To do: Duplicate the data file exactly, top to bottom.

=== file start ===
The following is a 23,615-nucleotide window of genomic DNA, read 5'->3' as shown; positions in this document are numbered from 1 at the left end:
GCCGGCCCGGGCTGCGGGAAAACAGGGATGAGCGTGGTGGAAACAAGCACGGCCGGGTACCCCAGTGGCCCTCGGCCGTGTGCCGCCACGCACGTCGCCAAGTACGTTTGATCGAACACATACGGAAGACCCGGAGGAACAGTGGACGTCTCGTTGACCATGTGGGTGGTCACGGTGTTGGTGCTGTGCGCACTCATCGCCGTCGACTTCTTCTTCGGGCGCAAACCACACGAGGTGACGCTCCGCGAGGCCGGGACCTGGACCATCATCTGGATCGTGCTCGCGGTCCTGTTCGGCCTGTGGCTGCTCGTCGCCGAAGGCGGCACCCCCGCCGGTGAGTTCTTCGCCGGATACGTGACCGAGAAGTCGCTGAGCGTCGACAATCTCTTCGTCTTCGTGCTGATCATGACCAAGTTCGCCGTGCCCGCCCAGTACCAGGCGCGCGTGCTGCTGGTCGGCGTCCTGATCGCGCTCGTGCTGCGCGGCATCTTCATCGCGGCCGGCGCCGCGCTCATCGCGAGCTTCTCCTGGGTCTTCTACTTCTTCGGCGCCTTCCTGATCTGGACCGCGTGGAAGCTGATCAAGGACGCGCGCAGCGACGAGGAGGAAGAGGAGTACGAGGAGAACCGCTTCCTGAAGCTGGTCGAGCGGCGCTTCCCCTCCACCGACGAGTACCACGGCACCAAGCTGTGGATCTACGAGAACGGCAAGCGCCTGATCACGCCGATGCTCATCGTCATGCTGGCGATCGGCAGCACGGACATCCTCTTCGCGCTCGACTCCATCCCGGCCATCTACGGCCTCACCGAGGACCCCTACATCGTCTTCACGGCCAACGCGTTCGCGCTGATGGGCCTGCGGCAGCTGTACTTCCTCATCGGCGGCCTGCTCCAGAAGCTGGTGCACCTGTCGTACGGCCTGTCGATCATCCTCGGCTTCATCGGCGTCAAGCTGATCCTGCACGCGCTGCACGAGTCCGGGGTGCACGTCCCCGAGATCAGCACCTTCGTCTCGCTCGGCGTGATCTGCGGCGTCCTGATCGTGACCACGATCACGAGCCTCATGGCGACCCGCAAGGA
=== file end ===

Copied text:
The following is a 23,615-nucleotide window of genomic DNA, read 5'->3' as shown; positions in this document are numbered from 1 at the left end:
GCCGGCCCGGGCTGCGGGAAAACAGGGATGAGCGTGGTGGAAACAAGCACGGCCGGGTACCCCAGTGGCCCTCGGCCGTGTGCCGCCACGCACGTCGCCAAGTACGTTTGATCGAACACATACGGAAGACCCGGAGGAACAGTGGACGTCTCGTTGACCATGTGGGTGGTCACGGTGTTGGTGCTGTGCGCACTCATCGCCGTCGACTTCTTCTTCGGGCGCAAACCACACGAGGTGACGCTCCGCGAGGCCGGGACCTGGACCATCATCTGGATCGTGCTCGCGGTCCTGTTCGGCCTGTGGCTGCTCGTCGCCGAAGGCGGCACCCCCGCCGGTGAGTTCTTCGCCGGATACGTGACCGAGAAGTCGCTGAGCGTCGACAATCTCTTCGTCTTCGTGCTGATCATGACCAAGTTCGCCGTGCCCGCCCAGTACCAGGCGCGCGTGCTGCTGGTCGGCGTCCTGATCGCGCTCGTGCTGCGCGGCATCTTCATCGCGGCCGGCGCCGCGCTCATCGCGAGCTTCTCCTGGGTCTTCTACTTCTTCGGCGCCTTCCTGATCTGGACCGCGTGGAAGCTGATCAAGGACGCGCGCAGCGACGAGGAGGAAGAGGAGTACGAGGAGAACCGCTTCCTGAAGCTGGTCGAGCGGCGCTTCCCCTCCACCGACGAGTACCACGGCACCAAGCTGTGGATCTACGAGAACGGCAAGCGCCTGATCACGCCGATGCTCATCGTCATGCTGGCGATCGGCAGCACGGACATCCTCTTCGCGCTCGACTCCATCCCGGCCATCTACGGCCTCACCGAGGACCCCTACATCGTCTTCACGGCCAACGCGTTCGCGCTGATGGGCCTGCGGCAGCTGTACTTCCTCATCGGCGGCCTGCTCCAGAAGCTGGTGCACCTGTCGTACGGCCTGTCGATCATCCTCGGCTTCATCGGCGTCAAGCTGATCCTGCACGCGCTGCACGAGTCCGGGGTGCACGTCCCCGAGATCAGCACCTTCGTCTCGCTCGGCGTGATCTGCGGCGTCCTGATCGTGACCACGATCACGAGCCTCATGGCGACCCGCAAGGA